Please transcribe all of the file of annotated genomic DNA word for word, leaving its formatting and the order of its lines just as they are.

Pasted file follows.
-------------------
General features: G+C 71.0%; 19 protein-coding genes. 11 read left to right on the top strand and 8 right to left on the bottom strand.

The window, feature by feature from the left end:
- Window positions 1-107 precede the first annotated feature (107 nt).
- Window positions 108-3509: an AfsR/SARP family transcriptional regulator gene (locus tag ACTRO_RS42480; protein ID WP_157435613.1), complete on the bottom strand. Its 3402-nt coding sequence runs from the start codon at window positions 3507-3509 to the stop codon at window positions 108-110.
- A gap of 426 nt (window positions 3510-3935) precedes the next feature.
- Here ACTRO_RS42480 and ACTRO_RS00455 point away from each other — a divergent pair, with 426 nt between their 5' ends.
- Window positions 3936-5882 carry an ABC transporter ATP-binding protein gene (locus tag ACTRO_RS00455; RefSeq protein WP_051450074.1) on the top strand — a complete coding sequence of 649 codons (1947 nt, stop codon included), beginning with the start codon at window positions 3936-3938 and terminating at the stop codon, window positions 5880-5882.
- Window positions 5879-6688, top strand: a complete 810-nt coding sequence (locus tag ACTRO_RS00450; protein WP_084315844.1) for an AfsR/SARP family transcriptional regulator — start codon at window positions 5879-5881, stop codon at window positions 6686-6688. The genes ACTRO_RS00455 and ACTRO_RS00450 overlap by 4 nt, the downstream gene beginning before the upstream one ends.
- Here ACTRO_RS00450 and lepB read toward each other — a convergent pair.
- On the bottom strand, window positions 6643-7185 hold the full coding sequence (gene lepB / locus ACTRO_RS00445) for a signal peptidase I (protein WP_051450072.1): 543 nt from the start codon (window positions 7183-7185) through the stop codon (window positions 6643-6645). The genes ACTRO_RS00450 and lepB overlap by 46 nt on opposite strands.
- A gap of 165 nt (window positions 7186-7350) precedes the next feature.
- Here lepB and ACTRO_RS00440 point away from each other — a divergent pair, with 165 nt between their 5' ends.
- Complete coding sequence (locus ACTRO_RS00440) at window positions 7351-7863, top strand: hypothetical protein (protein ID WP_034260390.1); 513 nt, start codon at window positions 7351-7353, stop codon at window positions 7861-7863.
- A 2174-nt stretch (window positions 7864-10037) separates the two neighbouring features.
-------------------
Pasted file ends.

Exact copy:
General features: G+C 71.0%; 19 protein-coding genes. 11 read left to right on the top strand and 8 right to left on the bottom strand.

The window, feature by feature from the left end:
- Window positions 1-107 precede the first annotated feature (107 nt).
- Window positions 108-3509: an AfsR/SARP family transcriptional regulator gene (locus tag ACTRO_RS42480; protein ID WP_157435613.1), complete on the bottom strand. Its 3402-nt coding sequence runs from the start codon at window positions 3507-3509 to the stop codon at window positions 108-110.
- A gap of 426 nt (window positions 3510-3935) precedes the next feature.
- Here ACTRO_RS42480 and ACTRO_RS00455 point away from each other — a divergent pair, with 426 nt between their 5' ends.
- Window positions 3936-5882 carry an ABC transporter ATP-binding protein gene (locus tag ACTRO_RS00455; RefSeq protein WP_051450074.1) on the top strand — a complete coding sequence of 649 codons (1947 nt, stop codon included), beginning with the start codon at window positions 3936-3938 and terminating at the stop codon, window positions 5880-5882.
- Window positions 5879-6688, top strand: a complete 810-nt coding sequence (locus tag ACTRO_RS00450; protein WP_084315844.1) for an AfsR/SARP family transcriptional regulator — start codon at window positions 5879-5881, stop codon at window positions 6686-6688. The genes ACTRO_RS00455 and ACTRO_RS00450 overlap by 4 nt, the downstream gene beginning before the upstream one ends.
- Here ACTRO_RS00450 and lepB read toward each other — a convergent pair.
- On the bottom strand, window positions 6643-7185 hold the full coding sequence (gene lepB / locus ACTRO_RS00445) for a signal peptidase I (protein WP_051450072.1): 543 nt from the start codon (window positions 7183-7185) through the stop codon (window positions 6643-6645). The genes ACTRO_RS00450 and lepB overlap by 46 nt on opposite strands.
- A gap of 165 nt (window positions 7186-7350) precedes the next feature.
- Here lepB and ACTRO_RS00440 point away from each other — a divergent pair, with 165 nt between their 5' ends.
- Complete coding sequence (locus ACTRO_RS00440) at window positions 7351-7863, top strand: hypothetical protein (protein ID WP_034260390.1); 513 nt, start codon at window positions 7351-7353, stop codon at window positions 7861-7863.
- A 2174-nt stretch (window positions 7864-10037) separates the two neighbouring features.